The trial court concluded that the reference to an "overpayment" in 26 U.S.C. § 6621(a)(1) was intended to denote the difference between the tax owed and the tax paid by the taxpayer for the taxable year in question, without reference to any credits, refunds, or accrued interest that may have altered the amount of the obligation stemming from that overpaid sum. That approach would lead to the conclusion that the interest from all but $10,000 of the original $15,497,938 overpayment would accrue at the lower GATT rate. As the trial court explained, those two sums can be envisioned as generating separate interest streams to which different interest rates are assigned.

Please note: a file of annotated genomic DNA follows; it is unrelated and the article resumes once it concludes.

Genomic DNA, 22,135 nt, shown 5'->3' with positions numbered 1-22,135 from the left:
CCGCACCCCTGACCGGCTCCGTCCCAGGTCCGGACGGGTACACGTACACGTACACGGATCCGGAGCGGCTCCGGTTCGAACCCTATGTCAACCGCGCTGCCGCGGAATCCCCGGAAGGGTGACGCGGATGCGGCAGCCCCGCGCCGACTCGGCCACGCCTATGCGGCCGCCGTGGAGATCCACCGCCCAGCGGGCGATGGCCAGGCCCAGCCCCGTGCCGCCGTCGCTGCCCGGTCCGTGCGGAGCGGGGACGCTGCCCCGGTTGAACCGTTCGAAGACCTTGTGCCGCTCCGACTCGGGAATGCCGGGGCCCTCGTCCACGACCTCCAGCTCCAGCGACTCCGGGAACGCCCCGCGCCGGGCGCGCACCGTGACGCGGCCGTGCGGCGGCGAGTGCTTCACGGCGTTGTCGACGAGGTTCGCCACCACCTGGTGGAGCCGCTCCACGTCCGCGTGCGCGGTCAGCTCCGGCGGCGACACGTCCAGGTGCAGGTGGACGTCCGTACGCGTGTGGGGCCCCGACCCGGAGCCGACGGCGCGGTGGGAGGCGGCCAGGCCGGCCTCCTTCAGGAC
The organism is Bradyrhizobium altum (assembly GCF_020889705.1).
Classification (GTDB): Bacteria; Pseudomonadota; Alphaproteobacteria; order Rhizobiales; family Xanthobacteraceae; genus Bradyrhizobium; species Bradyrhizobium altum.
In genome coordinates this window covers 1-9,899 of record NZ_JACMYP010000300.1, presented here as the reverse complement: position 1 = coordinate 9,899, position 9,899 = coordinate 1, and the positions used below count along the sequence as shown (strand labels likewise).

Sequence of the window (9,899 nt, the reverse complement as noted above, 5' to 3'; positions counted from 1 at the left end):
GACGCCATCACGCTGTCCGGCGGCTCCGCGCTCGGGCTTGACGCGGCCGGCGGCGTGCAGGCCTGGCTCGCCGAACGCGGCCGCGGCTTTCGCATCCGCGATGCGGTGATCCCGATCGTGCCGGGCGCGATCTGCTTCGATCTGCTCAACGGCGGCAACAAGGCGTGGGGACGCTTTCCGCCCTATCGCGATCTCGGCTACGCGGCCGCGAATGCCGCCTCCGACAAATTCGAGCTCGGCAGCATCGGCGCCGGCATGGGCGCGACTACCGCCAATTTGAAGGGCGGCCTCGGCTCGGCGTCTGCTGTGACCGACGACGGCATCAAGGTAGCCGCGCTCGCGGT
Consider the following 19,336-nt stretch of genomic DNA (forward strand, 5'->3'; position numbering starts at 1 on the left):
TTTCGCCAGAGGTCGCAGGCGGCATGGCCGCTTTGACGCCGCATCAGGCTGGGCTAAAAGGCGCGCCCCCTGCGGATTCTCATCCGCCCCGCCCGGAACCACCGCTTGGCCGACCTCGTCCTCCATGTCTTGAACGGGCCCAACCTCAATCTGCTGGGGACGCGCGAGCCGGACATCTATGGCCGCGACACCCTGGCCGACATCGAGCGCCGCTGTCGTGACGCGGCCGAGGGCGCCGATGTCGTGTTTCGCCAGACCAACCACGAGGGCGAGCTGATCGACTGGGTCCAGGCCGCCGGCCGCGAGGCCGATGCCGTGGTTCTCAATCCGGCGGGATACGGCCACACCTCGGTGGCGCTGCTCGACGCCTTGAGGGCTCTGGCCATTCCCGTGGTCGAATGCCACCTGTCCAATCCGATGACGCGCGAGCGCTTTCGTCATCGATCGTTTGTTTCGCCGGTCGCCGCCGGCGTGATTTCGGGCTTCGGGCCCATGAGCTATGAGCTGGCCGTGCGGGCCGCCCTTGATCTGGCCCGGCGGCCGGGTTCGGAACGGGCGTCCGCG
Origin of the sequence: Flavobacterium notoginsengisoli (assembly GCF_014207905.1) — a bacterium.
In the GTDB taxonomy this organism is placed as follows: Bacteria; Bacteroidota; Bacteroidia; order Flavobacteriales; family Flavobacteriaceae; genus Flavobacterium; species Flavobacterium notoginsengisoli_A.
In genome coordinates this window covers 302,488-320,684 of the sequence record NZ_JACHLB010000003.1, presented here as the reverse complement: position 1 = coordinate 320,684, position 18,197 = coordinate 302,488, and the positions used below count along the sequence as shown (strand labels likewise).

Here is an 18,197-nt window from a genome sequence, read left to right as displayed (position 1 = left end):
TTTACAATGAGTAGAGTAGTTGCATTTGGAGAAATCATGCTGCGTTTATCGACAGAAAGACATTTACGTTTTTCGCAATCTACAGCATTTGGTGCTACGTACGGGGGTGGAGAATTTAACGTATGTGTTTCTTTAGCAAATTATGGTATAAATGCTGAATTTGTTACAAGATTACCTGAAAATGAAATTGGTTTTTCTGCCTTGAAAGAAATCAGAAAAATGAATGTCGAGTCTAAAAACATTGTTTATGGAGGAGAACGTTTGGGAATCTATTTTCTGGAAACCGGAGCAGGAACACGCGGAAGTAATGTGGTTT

The Internal Revenue Code does not contain a general definition of "overpayment," but the Supreme Court has defined the term to mean "any payment in excess of that which is properly due." Jones v. Liberty Glass Co., 332 U.S. 524, 531, 68 S.Ct. 229, 92 L.Ed. 142 (1947). That definition is consistent with the trial court's interpretation of the term as meaning the difference between tax payments and tax liability for a particular period, without taking into account any refunds, credits, or interest that would alter that amount.